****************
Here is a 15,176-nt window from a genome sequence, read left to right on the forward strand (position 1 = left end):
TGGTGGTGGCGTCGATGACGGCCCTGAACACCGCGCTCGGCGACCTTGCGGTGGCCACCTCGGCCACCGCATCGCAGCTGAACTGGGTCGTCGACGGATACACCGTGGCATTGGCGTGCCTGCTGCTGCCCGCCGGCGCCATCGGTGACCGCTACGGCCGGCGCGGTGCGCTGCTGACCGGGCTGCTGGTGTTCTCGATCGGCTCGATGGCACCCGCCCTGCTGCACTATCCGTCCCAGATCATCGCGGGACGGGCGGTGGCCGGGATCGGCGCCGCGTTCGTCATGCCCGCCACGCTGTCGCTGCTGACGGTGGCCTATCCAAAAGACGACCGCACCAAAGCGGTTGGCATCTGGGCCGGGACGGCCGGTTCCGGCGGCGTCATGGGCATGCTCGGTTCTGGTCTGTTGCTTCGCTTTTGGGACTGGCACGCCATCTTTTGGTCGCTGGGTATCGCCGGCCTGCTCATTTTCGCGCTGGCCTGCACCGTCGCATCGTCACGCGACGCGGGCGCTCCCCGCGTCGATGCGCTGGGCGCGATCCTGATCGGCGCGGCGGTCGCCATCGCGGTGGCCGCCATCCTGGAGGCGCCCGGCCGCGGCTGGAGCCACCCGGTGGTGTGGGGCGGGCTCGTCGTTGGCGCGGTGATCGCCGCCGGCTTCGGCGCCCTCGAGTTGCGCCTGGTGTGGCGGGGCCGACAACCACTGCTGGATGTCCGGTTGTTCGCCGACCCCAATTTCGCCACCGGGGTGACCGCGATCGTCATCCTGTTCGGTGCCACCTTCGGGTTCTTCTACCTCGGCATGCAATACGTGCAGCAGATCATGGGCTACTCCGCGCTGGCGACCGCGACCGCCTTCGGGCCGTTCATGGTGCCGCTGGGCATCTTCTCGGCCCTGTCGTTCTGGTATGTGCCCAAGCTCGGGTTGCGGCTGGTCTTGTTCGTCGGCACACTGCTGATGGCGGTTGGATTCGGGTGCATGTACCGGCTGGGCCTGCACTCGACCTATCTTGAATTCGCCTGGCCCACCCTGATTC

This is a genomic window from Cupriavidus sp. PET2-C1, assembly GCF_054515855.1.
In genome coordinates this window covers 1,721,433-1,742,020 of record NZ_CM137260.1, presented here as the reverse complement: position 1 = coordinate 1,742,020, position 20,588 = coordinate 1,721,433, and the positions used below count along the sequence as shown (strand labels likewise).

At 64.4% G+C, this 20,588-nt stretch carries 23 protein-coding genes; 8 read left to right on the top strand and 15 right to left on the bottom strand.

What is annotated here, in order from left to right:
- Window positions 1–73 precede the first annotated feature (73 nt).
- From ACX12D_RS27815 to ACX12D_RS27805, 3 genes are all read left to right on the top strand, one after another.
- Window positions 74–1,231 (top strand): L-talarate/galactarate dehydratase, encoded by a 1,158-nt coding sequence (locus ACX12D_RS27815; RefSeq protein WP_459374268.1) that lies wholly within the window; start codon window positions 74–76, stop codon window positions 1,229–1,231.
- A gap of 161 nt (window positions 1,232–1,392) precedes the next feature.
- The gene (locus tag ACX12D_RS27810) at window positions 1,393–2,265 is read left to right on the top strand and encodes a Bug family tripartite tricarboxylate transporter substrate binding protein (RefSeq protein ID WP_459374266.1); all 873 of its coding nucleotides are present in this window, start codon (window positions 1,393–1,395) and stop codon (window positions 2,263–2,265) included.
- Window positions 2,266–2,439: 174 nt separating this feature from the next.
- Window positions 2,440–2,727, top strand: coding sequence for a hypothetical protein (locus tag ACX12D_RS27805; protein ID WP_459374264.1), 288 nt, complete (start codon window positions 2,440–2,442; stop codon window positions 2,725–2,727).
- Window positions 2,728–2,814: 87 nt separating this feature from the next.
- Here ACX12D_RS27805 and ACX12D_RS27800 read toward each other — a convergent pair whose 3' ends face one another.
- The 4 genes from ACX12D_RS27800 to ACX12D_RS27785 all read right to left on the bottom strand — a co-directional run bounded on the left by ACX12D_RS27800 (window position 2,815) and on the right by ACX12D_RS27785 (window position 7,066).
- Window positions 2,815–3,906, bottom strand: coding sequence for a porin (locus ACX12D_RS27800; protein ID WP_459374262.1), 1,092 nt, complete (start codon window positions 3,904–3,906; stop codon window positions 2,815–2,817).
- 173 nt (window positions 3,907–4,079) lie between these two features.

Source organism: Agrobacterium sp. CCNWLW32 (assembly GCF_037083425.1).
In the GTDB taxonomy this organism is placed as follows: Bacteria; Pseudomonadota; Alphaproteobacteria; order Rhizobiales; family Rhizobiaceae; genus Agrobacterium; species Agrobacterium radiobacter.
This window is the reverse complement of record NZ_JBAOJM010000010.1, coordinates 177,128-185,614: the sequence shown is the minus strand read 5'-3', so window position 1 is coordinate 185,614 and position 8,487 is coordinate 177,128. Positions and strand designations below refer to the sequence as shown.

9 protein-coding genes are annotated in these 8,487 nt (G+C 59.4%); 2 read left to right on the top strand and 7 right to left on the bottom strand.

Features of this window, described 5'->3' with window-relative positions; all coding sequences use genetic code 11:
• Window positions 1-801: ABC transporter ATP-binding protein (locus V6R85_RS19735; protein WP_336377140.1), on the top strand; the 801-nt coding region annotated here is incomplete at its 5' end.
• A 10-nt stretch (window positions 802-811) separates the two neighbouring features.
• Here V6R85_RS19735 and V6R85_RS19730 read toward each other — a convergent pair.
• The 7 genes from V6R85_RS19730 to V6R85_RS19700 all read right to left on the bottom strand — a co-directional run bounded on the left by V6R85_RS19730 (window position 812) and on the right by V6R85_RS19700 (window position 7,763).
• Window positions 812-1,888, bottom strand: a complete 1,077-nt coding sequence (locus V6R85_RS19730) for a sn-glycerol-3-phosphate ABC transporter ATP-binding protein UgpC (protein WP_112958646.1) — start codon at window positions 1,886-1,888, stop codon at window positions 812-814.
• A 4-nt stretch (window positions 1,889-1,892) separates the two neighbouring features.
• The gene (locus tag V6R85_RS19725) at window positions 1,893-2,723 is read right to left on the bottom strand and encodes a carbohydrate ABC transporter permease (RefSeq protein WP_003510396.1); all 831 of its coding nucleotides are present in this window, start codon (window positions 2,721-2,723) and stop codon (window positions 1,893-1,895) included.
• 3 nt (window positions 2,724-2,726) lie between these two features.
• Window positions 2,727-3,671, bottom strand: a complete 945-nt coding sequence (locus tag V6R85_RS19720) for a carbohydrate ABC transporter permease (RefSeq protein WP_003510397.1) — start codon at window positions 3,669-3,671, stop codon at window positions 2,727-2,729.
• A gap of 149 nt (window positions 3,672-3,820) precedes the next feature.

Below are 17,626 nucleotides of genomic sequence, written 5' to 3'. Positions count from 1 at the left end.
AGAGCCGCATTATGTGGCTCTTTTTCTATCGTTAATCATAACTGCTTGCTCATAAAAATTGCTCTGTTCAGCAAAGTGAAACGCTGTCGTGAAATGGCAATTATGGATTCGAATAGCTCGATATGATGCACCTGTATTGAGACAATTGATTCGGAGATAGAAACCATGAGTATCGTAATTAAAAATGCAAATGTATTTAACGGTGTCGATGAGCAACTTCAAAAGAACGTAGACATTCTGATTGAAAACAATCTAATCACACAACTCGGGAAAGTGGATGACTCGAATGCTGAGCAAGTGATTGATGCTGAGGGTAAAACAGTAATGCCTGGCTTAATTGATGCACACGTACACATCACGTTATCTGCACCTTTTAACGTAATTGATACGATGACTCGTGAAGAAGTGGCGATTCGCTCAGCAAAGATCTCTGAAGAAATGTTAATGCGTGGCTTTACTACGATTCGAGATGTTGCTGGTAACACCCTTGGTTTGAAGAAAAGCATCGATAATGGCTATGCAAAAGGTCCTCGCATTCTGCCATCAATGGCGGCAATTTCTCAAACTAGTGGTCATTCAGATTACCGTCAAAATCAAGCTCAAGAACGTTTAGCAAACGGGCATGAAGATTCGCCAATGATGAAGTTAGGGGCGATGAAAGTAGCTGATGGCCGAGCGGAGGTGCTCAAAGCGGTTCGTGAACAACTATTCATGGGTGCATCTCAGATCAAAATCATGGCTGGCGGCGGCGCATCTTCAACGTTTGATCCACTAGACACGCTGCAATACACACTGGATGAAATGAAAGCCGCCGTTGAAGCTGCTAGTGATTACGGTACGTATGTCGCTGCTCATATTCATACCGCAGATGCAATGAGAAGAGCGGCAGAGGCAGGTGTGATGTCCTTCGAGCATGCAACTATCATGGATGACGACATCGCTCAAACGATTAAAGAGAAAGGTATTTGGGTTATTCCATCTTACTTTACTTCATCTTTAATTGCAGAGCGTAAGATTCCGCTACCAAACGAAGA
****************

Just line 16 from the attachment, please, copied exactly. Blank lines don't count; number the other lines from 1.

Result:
- The 4 genes from ACX12D_RS27800 to ACX12D_RS27785 all read right to left on the bottom strand — a co-directional run bounded on the left by ACX12D_RS27800 (window position 2,815) and on the right by ACX12D_RS27785 (window position 7,066).